- The U.K.’s Competition and Markets Authority (CMA) said Wednesday Thermo Fisher Scientific’s proposed $925 million acquisition of Roper Technologies’ Gatan business raises concerns that customers using specialized microscopes could face higher prices or lower quality products.
- The U.K. watchdog said the pending merger will be referred for a phase 2 investigation unless the companies provide acceptable solutions to address its competition concerns.
- Thermo Fisher and Roper, in a brief statement, said that the deal requires further review by the CMA and that both companies continue to cooperate with the agency through the review process. The companies said other regulatory approval conditions have been satisfied.
Thermo Fisher announced its plan in June to buy Pleasanton, California-based Gatan, maker of instrumentation and software to enhance the operation of electron microscopes. The Waltham, Massachusetts-based scientific instruments manufacturer had hoped to complete the acquisition by the end of this year. Gatan has 320 employees and was projected to generate about $150 million in revenue in 2018.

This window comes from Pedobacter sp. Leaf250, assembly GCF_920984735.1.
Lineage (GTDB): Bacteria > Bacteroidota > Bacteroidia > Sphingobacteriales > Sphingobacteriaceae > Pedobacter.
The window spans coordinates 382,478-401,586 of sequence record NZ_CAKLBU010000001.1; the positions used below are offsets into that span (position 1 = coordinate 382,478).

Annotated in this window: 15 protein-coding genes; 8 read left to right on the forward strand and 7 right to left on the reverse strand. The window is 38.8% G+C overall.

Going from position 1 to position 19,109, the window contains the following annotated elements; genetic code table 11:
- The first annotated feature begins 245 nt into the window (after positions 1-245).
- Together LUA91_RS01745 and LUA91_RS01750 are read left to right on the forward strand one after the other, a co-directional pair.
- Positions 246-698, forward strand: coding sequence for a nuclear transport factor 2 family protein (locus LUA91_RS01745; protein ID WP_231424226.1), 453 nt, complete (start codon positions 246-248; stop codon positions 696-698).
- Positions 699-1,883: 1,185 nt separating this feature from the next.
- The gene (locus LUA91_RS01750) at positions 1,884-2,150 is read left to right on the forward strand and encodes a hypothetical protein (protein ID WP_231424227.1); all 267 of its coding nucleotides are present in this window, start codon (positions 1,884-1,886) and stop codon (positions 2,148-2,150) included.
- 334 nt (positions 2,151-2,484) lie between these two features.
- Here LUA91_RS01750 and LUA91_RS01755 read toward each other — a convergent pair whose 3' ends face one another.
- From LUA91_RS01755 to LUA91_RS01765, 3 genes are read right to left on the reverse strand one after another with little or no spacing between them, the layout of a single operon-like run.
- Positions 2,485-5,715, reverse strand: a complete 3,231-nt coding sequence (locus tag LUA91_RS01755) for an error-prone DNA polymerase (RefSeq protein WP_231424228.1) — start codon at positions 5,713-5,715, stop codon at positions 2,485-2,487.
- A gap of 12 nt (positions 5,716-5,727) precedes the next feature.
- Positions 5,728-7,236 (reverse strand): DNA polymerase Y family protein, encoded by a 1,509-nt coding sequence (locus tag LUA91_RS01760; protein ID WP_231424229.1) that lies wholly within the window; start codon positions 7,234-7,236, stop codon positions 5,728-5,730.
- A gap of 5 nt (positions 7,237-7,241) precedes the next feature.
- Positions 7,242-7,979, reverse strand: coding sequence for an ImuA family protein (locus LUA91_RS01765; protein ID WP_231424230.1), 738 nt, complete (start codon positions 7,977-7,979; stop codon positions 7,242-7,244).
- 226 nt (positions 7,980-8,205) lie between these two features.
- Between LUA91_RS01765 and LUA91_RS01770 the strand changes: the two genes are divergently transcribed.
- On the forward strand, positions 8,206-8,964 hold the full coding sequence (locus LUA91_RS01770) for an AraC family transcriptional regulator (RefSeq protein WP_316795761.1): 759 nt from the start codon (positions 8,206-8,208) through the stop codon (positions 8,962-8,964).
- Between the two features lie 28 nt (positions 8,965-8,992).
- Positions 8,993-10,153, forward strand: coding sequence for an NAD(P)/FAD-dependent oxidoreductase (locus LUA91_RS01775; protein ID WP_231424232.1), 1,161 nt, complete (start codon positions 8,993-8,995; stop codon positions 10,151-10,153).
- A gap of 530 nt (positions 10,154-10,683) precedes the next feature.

Gatan produces specialized add-ons, or “peripherals,” such as filters, cameras and detectors, for microscopes used by U.K. universities and other customers.
The CMA said it is concerned the merger could allow Thermo Fisher to weaken its competitors, noting that the company has two rivals that use Gatan peripherals with their electron microscopes and have limited or no alternatives to those products.
The U.K. watchdog also said its investigation has determined that the deal would leave Thermo Fisher with insufficient competition in the market for direct detection cameras. Gatan is one of only two companies that supply these products, the CMA said.
Noting Thermo Fisher’s “already strong market position,” the agency said the acquisition could result in higher prices for customers across the sector and could weaken incentive for future product development.
Unless the two companies are able to assuage CMA's concerns, a group of independent panel members will move forward with the in-depth phase 2 investigation.